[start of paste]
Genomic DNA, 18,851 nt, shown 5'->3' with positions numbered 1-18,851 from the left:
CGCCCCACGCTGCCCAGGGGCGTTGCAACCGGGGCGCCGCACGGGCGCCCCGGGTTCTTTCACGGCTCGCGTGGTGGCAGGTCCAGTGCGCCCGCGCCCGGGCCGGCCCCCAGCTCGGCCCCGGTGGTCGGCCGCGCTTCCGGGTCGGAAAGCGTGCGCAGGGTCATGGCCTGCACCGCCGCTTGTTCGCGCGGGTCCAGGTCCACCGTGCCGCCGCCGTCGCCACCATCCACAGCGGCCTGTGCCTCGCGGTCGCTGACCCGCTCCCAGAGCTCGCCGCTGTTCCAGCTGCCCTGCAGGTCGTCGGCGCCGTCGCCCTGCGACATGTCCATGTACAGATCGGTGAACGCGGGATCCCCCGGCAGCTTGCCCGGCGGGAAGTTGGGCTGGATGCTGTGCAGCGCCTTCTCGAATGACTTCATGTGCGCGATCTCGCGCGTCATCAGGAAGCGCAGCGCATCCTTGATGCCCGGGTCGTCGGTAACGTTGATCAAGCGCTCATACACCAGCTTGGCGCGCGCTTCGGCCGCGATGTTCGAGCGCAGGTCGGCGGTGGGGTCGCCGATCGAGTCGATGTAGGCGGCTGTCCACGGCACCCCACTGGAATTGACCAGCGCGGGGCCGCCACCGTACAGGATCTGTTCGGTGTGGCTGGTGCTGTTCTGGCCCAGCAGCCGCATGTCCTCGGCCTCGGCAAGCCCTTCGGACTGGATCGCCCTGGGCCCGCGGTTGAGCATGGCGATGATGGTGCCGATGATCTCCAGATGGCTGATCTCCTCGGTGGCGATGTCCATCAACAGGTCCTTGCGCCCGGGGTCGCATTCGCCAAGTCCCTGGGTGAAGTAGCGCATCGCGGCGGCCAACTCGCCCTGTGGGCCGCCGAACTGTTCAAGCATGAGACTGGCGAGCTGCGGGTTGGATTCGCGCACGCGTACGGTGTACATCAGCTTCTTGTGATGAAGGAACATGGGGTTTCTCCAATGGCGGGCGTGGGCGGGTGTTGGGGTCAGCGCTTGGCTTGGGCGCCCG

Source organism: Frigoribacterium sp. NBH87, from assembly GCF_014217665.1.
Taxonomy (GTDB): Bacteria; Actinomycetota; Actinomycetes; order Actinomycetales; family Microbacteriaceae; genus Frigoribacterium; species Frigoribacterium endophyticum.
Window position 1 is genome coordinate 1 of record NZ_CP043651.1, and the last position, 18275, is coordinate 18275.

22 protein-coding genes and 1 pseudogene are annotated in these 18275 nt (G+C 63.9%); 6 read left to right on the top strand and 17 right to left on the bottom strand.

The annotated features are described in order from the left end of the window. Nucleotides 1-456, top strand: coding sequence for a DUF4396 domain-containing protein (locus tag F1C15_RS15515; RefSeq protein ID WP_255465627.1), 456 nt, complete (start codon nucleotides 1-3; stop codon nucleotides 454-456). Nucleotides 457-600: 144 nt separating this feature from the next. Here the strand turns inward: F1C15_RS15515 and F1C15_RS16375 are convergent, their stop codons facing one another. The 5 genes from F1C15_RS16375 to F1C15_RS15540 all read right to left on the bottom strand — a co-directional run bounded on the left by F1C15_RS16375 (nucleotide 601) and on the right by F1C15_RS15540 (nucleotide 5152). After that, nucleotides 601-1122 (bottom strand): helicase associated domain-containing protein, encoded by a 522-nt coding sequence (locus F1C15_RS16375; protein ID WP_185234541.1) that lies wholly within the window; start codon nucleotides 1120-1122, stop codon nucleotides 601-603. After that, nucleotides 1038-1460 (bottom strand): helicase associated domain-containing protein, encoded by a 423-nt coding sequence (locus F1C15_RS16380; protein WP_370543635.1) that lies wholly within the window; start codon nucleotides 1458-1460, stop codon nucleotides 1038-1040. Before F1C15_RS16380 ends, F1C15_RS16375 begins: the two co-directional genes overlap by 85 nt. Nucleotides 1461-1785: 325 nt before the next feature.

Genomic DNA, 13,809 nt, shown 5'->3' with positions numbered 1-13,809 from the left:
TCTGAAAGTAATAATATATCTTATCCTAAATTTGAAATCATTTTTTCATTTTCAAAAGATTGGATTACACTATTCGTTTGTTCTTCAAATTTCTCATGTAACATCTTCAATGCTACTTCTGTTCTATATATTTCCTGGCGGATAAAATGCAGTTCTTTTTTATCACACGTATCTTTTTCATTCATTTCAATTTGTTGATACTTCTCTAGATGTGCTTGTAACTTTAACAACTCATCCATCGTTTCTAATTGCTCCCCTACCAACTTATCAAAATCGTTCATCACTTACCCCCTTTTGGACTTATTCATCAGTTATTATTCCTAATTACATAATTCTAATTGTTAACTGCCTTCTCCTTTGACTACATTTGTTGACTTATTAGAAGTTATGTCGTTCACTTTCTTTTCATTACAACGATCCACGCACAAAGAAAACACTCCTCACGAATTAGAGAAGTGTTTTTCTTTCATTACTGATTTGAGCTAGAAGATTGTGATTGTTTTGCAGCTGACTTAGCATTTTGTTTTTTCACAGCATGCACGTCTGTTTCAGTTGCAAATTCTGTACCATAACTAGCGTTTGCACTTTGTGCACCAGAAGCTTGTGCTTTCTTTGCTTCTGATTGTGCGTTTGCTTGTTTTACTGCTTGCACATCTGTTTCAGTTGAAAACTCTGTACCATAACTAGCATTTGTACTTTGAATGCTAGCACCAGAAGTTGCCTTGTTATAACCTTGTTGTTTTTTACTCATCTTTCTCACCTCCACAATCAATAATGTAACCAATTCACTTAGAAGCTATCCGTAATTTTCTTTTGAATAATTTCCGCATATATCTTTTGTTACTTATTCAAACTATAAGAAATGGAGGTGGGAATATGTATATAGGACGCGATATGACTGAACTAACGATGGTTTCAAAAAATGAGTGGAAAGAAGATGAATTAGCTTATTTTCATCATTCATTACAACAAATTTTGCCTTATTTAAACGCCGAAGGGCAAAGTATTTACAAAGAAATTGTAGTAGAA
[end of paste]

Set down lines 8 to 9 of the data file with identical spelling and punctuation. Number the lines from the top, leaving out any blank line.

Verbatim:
Genomic DNA, 13,809 nt, shown 5'->3' with positions numbered 1-13,809 from the left:
TCTGAAAGTAATAATATATCTTATCCTAAATTTGAAATCATTTTTTCATTTTCAAAAGATTGGATTACACTATTCGTTTGTTCTTCAAATTTCTCATGTAACATCTTCAATGCTACTTCTGTTCTATATATTTCCTGGCGGATAAAATGCAGTTCTTTTTTATCACACGTATCTTTTTCATTCATTTCAATTTGTTGATACTTCTCTAGATGTGCTTGTAACTTTAACAACTCATCCATCGTTTCTAATTGCTCCCCTACCAACTTATCAAAATCGTTCATCACTTACCCCCTTTTGGACTTATTCATCAGTTATTATTCCTAATTACATAATTCTAATTGTTAACTGCCTTCTCCTTTGACTACATTTGTTGACTTATTAGAAGTTATGTCGTTCACTTTCTTTTCATTACAACGATCCACGCACAAAGAAAACACTCCTCACGAATTAGAGAAGTGTTTTTCTTTCATTACTGATTTGAGCTAGAAGATTGTGATTGTTTTGCAGCTGACTTAGCATTTTGTTTTTTCACAGCATGCACGTCTGTTTCAGTTGCAAATTCTGTACCATAACTAGCGTTTGCACTTTGTGCACCAGAAGCTTGTGCTTTCTTTGCTTCTGATTGTGCGTTTGCTTGTTTTACTGCTTGCACATCTGTTTCAGTTGAAAACTCTGTACCATAACTAGCATTTGTACTTTGAATGCTAGCACCAGAAGTTGCCTTGTTATAACCTTGTTGTTTTTTACTCATCTTTCTCACCTCCACAATCAATAATGTAACCAATTCACTTAGAAGCTATCCGTAATTTTCTTTTGAATAATTTCCGCATATATCTTTTGTTACTTATTCAAACTATAAGAAATGGAGGTGGGAATATGTATATAGGACGCGATATGACTGAACTAACGATGGTTTCAAAAAATGAGTGGAAAGAAGATGAATTAGCTTATTTTCATCATTCATTACAACAAATTTTGCCTTATTTAAACGCCGAAGGGCAAAGTATTTACAAAGAAATTGTAGTAGAA